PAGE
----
A team of Bulgarian archaeologists together with British students has discovered a 13th century church in Cherven, a town south of Ruse (Bulgaria), an important medieval fortress during the Second Bulgarian Empire (from 1185 to 1396) that was destroyed during the Ottoman conquest.
According to the team leader, archaeologist Stoyan Yordanov of the Ruse History Museum, it was destroyed by an earthquake and rebuilt shortly after Bulgaria fell to the Ottoman Empire in 1400. However, the church only functioned for a few years and passed to be covered with gravel.
Archaeologists found a four-line inscription on its walls that has yet to be deciphered.
The existence of this church has been known since the summer of 2010 and its discovery occurred 15 years after the last Christian temple discovered in Cherven.
The medieval city of Cherven used to be a key commercial and military center between the 12th and 14th centuries, very important for the Bulgarian nobility and the seat of a Bishopric. It was conquered by the Ottoman Turkish Empire in 1388 and used as an administrative center by the conquerors, but was later abandoned.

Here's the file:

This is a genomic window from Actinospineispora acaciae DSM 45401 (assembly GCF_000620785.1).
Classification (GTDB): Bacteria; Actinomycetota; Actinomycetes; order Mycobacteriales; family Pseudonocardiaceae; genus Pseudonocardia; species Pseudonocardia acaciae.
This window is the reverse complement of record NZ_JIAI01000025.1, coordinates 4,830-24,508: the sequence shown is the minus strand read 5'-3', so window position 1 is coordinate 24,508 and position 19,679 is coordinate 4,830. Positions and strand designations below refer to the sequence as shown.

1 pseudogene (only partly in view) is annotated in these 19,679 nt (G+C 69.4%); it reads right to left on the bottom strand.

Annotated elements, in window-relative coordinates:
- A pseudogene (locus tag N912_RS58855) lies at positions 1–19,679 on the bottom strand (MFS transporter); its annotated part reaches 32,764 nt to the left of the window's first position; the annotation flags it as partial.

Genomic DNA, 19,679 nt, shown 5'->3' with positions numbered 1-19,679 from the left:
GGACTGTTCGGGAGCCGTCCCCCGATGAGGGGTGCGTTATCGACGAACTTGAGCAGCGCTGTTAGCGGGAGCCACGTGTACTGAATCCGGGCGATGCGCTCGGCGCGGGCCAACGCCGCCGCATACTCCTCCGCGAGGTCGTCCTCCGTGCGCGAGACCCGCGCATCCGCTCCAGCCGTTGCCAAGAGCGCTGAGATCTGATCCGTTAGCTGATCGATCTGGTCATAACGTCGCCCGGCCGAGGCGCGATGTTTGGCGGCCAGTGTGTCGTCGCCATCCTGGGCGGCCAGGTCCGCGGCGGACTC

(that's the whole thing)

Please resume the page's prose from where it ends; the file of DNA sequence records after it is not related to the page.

The first excavations in Cherven were carried out in 1910-11 by the renowned Bulgarian historian Vasil Zlatarski, and his findings have been key to the study of life in Bulgaria during the Middle Ages.
Image: Plamen Stoev on Flickr
After studying History at the University and after many previous tests, Red Historia was born, a project that emerged as a means of dissemination where you can find the most important news about archeology, history and humanities, as well as articles of interest, curiosities and much more. In short, a meeting point for everyone where they can share information and continue learning.